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Supplemental Therapeutic Oxygen for Prethreshold Retinopathy of Prematurity (STOP-ROP)

This study has been completed.
National Center for Research Resources (NCRR)
National Eye Institute (NEI)
National Institute of Nursing Research (NINR)
Delta Gamma Sorority
Rhea and Raymond White
Research to Prevent Blindness
Information provided by:
NICHD Neonatal Research Network Identifier:
First received: September 15, 2010
Last updated: June 3, 2015
Last verified: June 2015
The purpose of this trial was to determine the efficacy and safety of supplemental therapeutic oxygen for infants with prethreshold retinopathy of prematurity (ROP) to reduce the probability of progression to threshold ROP and the need for peripheral retinal ablation.

Condition Intervention Phase
Infant, Newborn
Infant, Low Birth Weight
Infant, Small for Gestational Age
Infant, Premature
Retinopathy of Prematurity
Procedure: Supplemental Oxygen Management
Procedure: Conventional Oxygen Management
Phase 2
Phase 3

Study Type: Interventional
Study Design: Allocation: Randomized
Intervention Model: Parallel Assignment
Masking: Open Label
Primary Purpose: Treatment
Official Title: Supplemental Therapeutic Oxygen for Prethreshold Retinopathy of Prematurity

Resource links provided by NLM:

Further study details as provided by NICHD Neonatal Research Network:

Primary Outcome Measures:
  • Progression from moderate to severe ROP (prethreshold) to threshold ROP requiring peripheral ablative surgery [ Time Frame: 3 months of age ]
    Progressing from moderate ROP (prethreshold) to threshold ROP requiring peripheral ablative surgery

Enrollment: 649
Study Start Date: February 1994
Study Completion Date: March 1999
Primary Completion Date: March 1999 (Final data collection date for primary outcome measure)
Arms Assigned Interventions
Experimental: Supplemental Oxygen
Supplemental oxygen to achieve a pulse oximetry target range of 96% to 99%.
Procedure: Supplemental Oxygen Management
Supplemental arm with pulse oximetry targeted at 96% to 99% saturation, for at least 2 weeks, and until both eyes were at study endpoints.
Active Comparator: Conventional Oxygen
Conventional oxygenation at a pulse oximetry target of 89% to 94%.
Procedure: Conventional Oxygen Management
Conventional oxygen arm with pulse oximetry targeted at 89% to 94% saturation.

Detailed Description:

Retinopathy of prematurity (ROP) is an abnormal growth of the blood vessels in the eye that occurs primarily in very premature infants. Eye development occurs normally in the womb; in infants born prematurely, however, the blood vessels must finish developing outside the protective environment of the uterus. Retinopathy of prematurity (also known as retrolental fibroplasia) is a leading cause of blindness and other vision impairments (myopia, strabismus, and amblyopia) in children, both in developed and developing countries.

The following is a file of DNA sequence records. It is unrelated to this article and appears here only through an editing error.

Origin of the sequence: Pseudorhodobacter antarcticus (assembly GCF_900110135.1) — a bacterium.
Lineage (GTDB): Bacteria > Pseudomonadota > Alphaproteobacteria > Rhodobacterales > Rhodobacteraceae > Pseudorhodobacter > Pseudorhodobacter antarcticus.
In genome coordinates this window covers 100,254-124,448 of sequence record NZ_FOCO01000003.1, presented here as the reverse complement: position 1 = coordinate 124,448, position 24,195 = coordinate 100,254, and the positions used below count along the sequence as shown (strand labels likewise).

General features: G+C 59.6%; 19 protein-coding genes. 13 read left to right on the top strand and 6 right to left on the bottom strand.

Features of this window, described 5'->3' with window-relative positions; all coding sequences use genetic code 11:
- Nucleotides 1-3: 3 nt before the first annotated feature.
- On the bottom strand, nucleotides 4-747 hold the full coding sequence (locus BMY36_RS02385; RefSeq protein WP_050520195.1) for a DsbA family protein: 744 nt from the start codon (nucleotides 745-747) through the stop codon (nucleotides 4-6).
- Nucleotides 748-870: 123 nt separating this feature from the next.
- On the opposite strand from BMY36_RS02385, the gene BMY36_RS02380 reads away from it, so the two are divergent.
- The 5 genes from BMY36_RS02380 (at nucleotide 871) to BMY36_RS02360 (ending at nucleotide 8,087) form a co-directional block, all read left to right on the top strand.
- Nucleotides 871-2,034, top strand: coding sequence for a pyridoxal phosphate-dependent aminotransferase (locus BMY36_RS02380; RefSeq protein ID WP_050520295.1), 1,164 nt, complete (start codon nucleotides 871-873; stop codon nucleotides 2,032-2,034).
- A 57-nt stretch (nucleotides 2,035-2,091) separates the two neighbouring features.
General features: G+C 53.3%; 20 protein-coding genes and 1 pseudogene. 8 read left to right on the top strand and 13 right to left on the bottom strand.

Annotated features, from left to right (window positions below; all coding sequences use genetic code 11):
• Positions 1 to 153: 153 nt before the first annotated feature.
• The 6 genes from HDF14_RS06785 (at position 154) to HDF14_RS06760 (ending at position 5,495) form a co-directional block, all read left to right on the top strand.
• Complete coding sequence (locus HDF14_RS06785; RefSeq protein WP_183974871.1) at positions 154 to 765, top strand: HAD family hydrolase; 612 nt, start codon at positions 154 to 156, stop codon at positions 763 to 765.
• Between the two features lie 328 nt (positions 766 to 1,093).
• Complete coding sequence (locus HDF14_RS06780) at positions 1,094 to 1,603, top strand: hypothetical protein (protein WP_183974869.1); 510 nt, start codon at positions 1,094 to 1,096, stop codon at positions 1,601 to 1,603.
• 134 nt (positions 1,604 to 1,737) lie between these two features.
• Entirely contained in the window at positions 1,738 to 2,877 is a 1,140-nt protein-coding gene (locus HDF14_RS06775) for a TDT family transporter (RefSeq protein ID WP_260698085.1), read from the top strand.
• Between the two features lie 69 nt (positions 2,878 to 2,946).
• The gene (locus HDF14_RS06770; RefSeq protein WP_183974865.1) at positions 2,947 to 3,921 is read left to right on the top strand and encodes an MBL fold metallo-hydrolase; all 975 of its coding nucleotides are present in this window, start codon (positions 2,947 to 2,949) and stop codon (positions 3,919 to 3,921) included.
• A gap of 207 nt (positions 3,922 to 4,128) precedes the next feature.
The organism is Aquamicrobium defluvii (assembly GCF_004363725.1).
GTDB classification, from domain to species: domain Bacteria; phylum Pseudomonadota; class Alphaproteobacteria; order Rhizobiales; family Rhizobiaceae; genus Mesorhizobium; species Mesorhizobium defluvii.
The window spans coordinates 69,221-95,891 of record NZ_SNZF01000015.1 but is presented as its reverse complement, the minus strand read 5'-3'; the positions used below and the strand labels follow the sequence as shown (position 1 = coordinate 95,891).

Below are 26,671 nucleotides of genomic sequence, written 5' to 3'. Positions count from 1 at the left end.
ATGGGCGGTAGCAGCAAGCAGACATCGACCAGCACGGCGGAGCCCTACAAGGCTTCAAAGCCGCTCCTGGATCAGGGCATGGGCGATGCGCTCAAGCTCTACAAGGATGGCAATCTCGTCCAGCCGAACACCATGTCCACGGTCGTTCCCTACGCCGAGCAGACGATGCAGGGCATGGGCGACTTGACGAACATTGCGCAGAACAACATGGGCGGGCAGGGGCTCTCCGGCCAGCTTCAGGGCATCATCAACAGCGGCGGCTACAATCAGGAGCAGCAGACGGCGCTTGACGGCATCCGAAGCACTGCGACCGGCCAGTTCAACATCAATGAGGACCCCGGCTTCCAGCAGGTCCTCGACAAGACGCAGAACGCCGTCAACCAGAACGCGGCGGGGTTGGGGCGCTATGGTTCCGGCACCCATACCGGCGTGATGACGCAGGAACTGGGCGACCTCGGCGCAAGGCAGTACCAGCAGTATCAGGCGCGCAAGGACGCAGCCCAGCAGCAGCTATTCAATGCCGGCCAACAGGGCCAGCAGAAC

This study was a randomized trial comparing the effects of 2 oxygenation strategies on the progression of ROP. Infants with prethreshold ROP in at least one eye were eligible for the study. Enrolled infants were randomized to receive either conventional oxygenation at a pulse oximetry target of 89% to 94%, or supplemental oxygen to achieve a pulse oximetry target range of 96% to 99%. Infant were placed on continuous pulse oximetry monitoring and to maintain oxygen saturation, as much as possible, in the assigned target range.


Ages Eligible for Study:   up to 48 Hours   (Child)
Sexes Eligible for Study:   All
Accepts Healthy Volunteers:   No

Inclusion Criteria:

  • Infants with prethreshold retinopathy of prematurity, confirmed by 2 certified ophthalmologic exams
  • Median pulse oxygen saturation <94% in room air
  • Median pulse oxygen saturation can be kept safely >96% on oxygen/ventilator

Exclusion Criteria:

  • No fatal congenital anomaly or congenital eye anomaly
  Contacts and Locations
Choosing to participate in a study is an important personal decision. Talk with your doctor and family members or friends about deciding to join a study. To learn more about this study, you or your doctor may contact the study research staff using the Contacts provided below. For general information, see Learn About Clinical Studies.

Please refer to this study by its identifier: NCT01203436